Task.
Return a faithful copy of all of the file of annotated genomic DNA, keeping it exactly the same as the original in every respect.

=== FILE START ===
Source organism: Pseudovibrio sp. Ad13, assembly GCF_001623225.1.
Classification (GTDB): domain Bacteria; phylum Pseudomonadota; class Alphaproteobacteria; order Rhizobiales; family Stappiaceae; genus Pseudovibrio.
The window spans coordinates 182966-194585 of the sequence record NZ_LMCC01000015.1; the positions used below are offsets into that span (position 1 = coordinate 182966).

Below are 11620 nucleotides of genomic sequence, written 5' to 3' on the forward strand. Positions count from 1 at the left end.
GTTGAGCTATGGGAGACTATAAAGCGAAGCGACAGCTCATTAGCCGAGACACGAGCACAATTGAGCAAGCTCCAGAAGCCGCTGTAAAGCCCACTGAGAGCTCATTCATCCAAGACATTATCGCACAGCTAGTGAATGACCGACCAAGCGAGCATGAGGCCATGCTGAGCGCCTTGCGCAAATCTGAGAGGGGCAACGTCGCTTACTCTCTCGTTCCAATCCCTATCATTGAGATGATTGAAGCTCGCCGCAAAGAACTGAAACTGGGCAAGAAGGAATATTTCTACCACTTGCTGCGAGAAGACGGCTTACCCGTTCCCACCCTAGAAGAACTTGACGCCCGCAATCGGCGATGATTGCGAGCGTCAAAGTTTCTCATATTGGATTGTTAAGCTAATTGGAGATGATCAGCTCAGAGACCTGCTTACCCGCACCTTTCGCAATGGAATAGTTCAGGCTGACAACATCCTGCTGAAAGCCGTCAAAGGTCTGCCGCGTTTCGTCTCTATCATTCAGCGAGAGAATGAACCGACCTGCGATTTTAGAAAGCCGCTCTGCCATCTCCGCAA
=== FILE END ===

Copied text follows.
Source organism: Pseudovibrio sp. Ad13, assembly GCF_001623225.1.
Classification (GTDB): domain Bacteria; phylum Pseudomonadota; class Alphaproteobacteria; order Rhizobiales; family Stappiaceae; genus Pseudovibrio.
The window spans coordinates 182966-194585 of the sequence record NZ_LMCC01000015.1; the positions used below are offsets into that span (position 1 = coordinate 182966).

Below are 11620 nucleotides of genomic sequence, written 5' to 3' on the forward strand. Positions count from 1 at the left end.
GTTGAGCTATGGGAGACTATAAAGCGAAGCGACAGCTCATTAGCCGAGACACGAGCACAATTGAGCAAGCTCCAGAAGCCGCTGTAAAGCCCACTGAGAGCTCATTCATCCAAGACATTATCGCACAGCTAGTGAATGACCGACCAAGCGAGCATGAGGCCATGCTGAGCGCCTTGCGCAAATCTGAGAGGGGCAACGTCGCTTACTCTCTCGTTCCAATCCCTATCATTGAGATGATTGAAGCTCGCCGCAAAGAACTGAAACTGGGCAAGAAGGAATATTTCTACCACTTGCTGCGAGAAGACGGCTTACCCGTTCCCACCCTAGAAGAACTTGACGCCCGCAATCGGCGATGATTGCGAGCGTCAAAGTTTCTCATATTGGATTGTTAAGCTAATTGGAGATGATCAGCTCAGAGACCTGCTTACCCGCACCTTTCGCAATGGAATAGTTCAGGCTGACAACATCCTGCTGAAAGCCGTCAAAGGTCTGCCGCGTTTCGTCTCTATCATTCAGCGAGAGAATGAACCGACCTGCGATTTTAGAAAGCCGCTCTGCCATCTCCGCAA